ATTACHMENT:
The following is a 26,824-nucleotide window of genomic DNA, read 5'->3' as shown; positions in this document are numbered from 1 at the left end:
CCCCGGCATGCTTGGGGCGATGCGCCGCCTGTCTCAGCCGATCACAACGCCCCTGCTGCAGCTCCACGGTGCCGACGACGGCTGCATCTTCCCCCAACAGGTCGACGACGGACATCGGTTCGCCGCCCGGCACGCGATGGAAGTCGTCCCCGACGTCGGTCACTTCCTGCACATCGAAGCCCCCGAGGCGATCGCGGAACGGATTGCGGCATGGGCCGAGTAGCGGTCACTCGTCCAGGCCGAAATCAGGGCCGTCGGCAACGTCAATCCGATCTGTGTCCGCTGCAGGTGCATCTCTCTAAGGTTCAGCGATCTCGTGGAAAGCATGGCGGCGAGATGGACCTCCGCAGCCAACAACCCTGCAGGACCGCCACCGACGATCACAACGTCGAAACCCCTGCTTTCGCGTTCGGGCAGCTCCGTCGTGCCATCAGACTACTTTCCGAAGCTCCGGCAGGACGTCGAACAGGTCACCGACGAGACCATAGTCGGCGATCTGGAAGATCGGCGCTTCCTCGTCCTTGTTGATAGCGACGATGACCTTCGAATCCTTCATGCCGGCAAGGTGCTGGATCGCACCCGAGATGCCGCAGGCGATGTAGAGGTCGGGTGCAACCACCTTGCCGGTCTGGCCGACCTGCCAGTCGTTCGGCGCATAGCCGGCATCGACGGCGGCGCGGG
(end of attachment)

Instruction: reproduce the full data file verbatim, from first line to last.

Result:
The following is a 26,824-nucleotide window of genomic DNA, read 5'->3' as shown; positions in this document are numbered from 1 at the left end:
CCCCGGCATGCTTGGGGCGATGCGCCGCCTGTCTCAGCCGATCACAACGCCCCTGCTGCAGCTCCACGGTGCCGACGACGGCTGCATCTTCCCCCAACAGGTCGACGACGGACATCGGTTCGCCGCCCGGCACGCGATGGAAGTCGTCCCCGACGTCGGTCACTTCCTGCACATCGAAGCCCCCGAGGCGATCGCGGAACGGATTGCGGCATGGGCCGAGTAGCGGTCACTCGTCCAGGCCGAAATCAGGGCCGTCGGCAACGTCAATCCGATCTGTGTCCGCTGCAGGTGCATCTCTCTAAGGTTCAGCGATCTCGTGGAAAGCATGGCGGCGAGATGGACCTCCGCAGCCAACAACCCTGCAGGACCGCCACCGACGATCACAACGTCGAAACCCCTGCTTTCGCGTTCGGGCAGCTCCGTCGTGCCATCAGACTACTTTCCGAAGCTCCGGCAGGACGTCGAACAGGTCACCGACGAGACCATAGTCGGCGATCTGGAAGATCGGCGCTTCCTCGTCCTTGTTGATAGCGACGATGACCTTCGAATCCTTCATGCCGGCAAGGTGCTGGATCGCACCCGAGATGCCGCAGGCGATGTAGAGGTCGGGTGCAACCACCTTGCCGGTCTGGCCGACCTGCCAGTCGTTCGGCGCATAGCCGGCATCGACGGCGGCGCGGG